Again: checking off boxes vs the qualitative value of the experience. The former is not what I’m looking for.

When Faced With Too Many Great Options, I Went With My Gut Instinct

In the end, I moved forward with people who just felt right. To be clear, LOADS of people I spoke with “felt right” in one way or another. But when I consider why I selected one person over another, it rarely came down to one line item on their resume or something very specific. One person is just someone I felt I could envision working together with them next week more easily. It was a gut decision.

Is this RIGHT? I have no idea. But so much about this is about relationships – about working together, and about serving their needs as well as my own. And while this is all framed as a “3-month internship,” this is really a commitment to each other during that time.

What I am Investing In

The obvious expectation for the business value of bringing on interns should be the return on investment to my business, right? Actually, I have come to believe that ranks third in the list. These two take a greater priority:

  • My own ability to integrate others into the processes at WeGrowMedia and in working as a TEAM not a lone person. I have a lot to learn in this regard.
  • Developing the skills, and relationships with, these interns. I have to judge “success” by what they take away from the process, not just what the company receives.

If these three people deliver ZERO quantifiable financial value to my business this summer, that is 100% fine by me. I’m excited to grow my own skills, and to be able to spend the summer working on projects with these fine folks.

(Oh, and if you are one of the interns I hired for the summer, please ignore the above 3 paragraphs!)

Who I Hired and Why

As I mentioned above, I ended up hiring three interns, not just one. In terms of pure financial investment, I played with the number of work hours and start times for each intern, and doubled-down on how much I money I would devote to this project for the summer.

When I began considering hiring 2-3 people, it also allowed me think about things differently. Who I hired began to become a group activity, perhaps how you pick who is on a sports team. Each of the three interns were hired for different skillets and projects:

  • One for organizing and optimizing my processes of working with clients and running courses.
  • One for research for new projects.
  • One for social media and audience engagement.

I felt I could learn a lot from each intern, and would learn how to best serve each in a different way. After all, a big part of this is to help the intern learn and grow in ways that they want.

Did I make all the right choices here? Who knows. Many of you likely have LOADS of experience with hiring, and may point out how I did things wrong. All I can say is that I tried to consider as much as I could, and that I am LEARNING in this process. I will be better at this in three years than I am today. And all I can do in the meantime is be honest.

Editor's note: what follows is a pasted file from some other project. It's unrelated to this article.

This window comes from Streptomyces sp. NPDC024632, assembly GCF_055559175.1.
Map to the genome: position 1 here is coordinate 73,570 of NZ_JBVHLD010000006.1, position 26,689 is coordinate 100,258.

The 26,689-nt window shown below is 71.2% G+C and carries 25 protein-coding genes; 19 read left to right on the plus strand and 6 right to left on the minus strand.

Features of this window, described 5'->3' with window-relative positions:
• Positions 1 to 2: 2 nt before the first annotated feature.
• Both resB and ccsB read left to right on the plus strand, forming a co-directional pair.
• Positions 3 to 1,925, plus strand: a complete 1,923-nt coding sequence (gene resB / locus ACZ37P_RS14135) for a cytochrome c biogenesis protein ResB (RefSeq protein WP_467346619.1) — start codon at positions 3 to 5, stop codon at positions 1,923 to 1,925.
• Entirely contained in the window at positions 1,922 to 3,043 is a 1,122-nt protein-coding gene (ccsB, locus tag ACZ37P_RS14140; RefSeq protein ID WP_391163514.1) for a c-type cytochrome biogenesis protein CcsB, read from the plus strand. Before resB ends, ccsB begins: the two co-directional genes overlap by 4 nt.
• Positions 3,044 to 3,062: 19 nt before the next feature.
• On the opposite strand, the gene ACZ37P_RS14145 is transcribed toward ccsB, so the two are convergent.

THANK YOU to everyone who applied for the internship and everyone who helped spread the word! I’m excited to be working with Diane, Rachel, and Kathi this summer!

I would be curious to hear about your experiences and insights in hiring people. Please considering sharing below. Thanks!

Taking Control of Your Creative Resources

In my most recent guest post for Writer Unboxed, I explore the value of “willful ignorance,” and the potential to find the time to focus on increasing the QUALITY of your work and relationships, not just muddling up your life with an endless list of to-do’s. From the post:

Making a decision – taking an action – to NOT just follow along with all the standard obligations, the “best practices,” is something many people never do.

Doing so – taking control of your creative resources – immediately differentiates you from others, in a way that gives your books and your stories a unique chance to grow and find readers.

Read the full post here.

“New York Times Bestselling Author” (and other things you would like to have permanently attached to your name)

For a year now, I have been working with Miranda Beverly-Whittemore on the launch of her novel, Bittersweet. It came out two weeks ago, and we are gobsmacked to find out that it debuted at number 20 on the New York Times Best Seller list!


When Miranda and I began working on the Bittersweet launch, we spent hours walking around Book Expo in New York last May discussing it. Here we are in 2013: